A lot of high schoolers are beginning to look at colleges around this time of year. Before you get too invested in the process, check with your family, teachers, etc. to see if college is right for you! With graduation rates plummeting and costs soaring, attending college is no longer the no-brainer it once was.
Choosing the right college can be tough! There are a lot of factors involved, like location, size, cost, Greek life, etc. With all of these factors weighing on their minds, most students who are set on going to college will probably fail to ask the 4 most important questions. Take it from a college recruiter; THESE are the questions to ask!
1. What is the average class size?
Let's say you're in a lecture hall of 400 students for Freshman biology. How well are you going to know the professor? How many questions are you going to be able to ask? How much feedback are you going to be able to get? Wouldn't it just be cheaper to watch a YouTube video?
The purpose of college is to prepare you for a future career, and while we generally think "General Education" classes are "Generally Useless," if you're going to be forced to take them you might as well learn something. Building a connection with your professor (the expert in the subject) and actively participating in a lecture are just two of the best ways to maximize your college investment. If you're not participating or you CAN'T participate, you might as well watch YouTube videos at home.
Smaller class sizes mean more connection, more interaction, and more learning. It's just that simple!
2. Who teaches classes?
College should be about learning, and if you're paying over $25,000/year you had better be getting access to experts. Does a professor's degree indicate how good of a teacher they'll be? Not at all. But that's not why you're asking this question...
Many college classes (particularly at larger schools) are taught in large auditoriums or lecture halls with several hundred seats. In order to make sure students' questions are answered, the classes are split into smaller groups and assigned TAs (teaching assistants) to help them learn the material. TAs are usually Master's or Doctoral students who may only be a few years older than their students. Generally TAs are NOT subject matter experts.
The reason you should ask this question is that it gives you more insight into class sizes and how much access you'll have to "the people who know what they're talking about."
A variation of this question you can ask is, "How easy is it to get to know professors?" If you're in a class of six people sitting in a circle next to a professor, the chances are very high that you'll get to know each other and that they'll be there if you need help or want to learn more.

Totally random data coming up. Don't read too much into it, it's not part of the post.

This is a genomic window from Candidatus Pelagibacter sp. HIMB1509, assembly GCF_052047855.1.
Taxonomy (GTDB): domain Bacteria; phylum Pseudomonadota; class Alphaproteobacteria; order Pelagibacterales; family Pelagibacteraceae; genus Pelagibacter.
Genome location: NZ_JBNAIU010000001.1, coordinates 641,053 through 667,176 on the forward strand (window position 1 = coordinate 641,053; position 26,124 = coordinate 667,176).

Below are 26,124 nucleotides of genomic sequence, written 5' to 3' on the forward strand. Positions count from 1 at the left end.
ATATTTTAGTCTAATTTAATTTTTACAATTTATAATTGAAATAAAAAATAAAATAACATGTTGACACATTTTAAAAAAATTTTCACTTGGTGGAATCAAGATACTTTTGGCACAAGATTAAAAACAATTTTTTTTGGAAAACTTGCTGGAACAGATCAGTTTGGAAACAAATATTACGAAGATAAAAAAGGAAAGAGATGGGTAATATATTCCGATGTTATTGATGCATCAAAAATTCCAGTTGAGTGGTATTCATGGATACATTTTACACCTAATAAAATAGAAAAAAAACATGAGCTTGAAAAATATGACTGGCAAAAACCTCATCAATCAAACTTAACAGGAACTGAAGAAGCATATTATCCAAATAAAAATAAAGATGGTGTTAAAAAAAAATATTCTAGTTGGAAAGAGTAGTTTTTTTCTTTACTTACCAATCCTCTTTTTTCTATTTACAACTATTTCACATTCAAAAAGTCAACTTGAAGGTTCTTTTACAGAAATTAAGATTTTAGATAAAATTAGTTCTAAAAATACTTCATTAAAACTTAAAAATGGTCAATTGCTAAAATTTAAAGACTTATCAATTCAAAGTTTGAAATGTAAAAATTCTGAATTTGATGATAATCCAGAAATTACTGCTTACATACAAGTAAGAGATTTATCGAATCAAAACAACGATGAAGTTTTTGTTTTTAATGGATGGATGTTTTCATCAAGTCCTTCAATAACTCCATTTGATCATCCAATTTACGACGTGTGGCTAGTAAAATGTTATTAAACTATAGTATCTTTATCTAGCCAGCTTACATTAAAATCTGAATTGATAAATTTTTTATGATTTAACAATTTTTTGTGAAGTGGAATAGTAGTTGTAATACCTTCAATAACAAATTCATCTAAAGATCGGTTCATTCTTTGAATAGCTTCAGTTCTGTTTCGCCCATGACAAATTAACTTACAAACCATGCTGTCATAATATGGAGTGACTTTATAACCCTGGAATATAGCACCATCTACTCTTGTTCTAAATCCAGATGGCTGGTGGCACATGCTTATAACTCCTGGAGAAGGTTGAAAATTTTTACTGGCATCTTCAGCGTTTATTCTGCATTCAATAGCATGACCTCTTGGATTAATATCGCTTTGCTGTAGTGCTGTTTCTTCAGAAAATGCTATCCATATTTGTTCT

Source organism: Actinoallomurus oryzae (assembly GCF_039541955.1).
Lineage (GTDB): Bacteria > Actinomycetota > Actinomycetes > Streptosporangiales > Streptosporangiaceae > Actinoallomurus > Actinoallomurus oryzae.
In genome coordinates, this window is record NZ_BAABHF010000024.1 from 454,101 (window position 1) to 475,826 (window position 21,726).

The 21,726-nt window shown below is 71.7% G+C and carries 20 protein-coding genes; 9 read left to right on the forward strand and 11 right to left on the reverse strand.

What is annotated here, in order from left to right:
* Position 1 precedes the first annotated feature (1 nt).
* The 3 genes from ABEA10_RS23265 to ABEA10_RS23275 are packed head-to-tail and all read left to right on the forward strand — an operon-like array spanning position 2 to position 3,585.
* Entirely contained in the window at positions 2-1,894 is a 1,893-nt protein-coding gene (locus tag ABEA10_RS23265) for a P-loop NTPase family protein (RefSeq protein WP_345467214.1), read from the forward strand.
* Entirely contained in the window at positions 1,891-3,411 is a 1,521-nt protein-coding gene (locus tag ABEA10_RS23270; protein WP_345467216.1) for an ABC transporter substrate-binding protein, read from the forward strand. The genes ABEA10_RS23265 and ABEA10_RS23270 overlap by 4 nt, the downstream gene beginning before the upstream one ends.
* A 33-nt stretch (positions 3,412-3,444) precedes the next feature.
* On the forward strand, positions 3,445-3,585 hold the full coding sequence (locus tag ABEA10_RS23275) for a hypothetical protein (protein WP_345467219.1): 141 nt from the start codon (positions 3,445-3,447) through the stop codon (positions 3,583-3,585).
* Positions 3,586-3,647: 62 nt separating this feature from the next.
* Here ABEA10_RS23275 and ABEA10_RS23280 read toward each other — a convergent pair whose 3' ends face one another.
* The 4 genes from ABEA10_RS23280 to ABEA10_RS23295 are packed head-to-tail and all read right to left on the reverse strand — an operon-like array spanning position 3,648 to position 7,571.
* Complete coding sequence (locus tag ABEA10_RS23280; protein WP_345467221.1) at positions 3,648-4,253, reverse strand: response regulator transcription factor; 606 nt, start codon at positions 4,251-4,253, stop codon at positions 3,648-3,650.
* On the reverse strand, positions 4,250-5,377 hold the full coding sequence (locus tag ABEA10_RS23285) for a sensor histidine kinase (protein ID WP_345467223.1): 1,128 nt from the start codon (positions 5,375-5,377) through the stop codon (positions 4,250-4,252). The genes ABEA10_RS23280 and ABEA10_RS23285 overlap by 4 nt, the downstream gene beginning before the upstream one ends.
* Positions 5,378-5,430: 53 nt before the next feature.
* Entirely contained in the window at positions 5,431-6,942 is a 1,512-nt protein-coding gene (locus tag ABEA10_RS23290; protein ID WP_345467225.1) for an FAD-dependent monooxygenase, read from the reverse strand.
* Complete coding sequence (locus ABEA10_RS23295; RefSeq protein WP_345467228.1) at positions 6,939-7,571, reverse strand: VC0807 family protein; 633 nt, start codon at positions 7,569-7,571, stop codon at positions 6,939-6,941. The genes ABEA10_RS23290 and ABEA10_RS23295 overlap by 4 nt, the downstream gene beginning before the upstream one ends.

3. What is your 4-year graduation rate?
Why is this answer so crucial? You're spending a LOT of money on a college education.
According to Value Penguin by LendingTree:
Average yearly total cost of public colleges: $25,290 (in-state) and $40,940 (out-of-state
Average yearly total cost of private colleges: $50,900
According to the National Center for Education Statistics, the average 4-year graduation rate in the United States is 41%. The 6-year graduation rate? 60%.
Conclusion: it's not all that likely the average college student will graduate in 4-years. That means college is a LOT more expensive than you might think...
Public College In-State: 4-year cost = $101,160; 6-year cost = $151,740
Public College Out-of-State: 4-year cost = $163,760; 6-year cost = $245,640
Private College: 4-year cost = $203,600; 6-year cost = $305,400
Colleges should prioritize getting students to graduate on time instead of prioritizing making more money by keeping students in school for longer. Several college students I've spoken to have said their schools encouraged them to only take 12 credits each semester (4 classes) to avoid stress. This will NOT lower stress, a Bachelor's degree will take 10 semesters (5 years). Taking just one extra class per semester (15 credits) will mean you graduate in 4 years, but it's not in a college's best interest to get you out quickly! Asking for a 4-year graduation rate will help you figure out if they WANT you to graduate on time.
4. What study abroad and/or professional placement opportunities are there?
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NOTE: All of our College Success tips work for ANY level of school!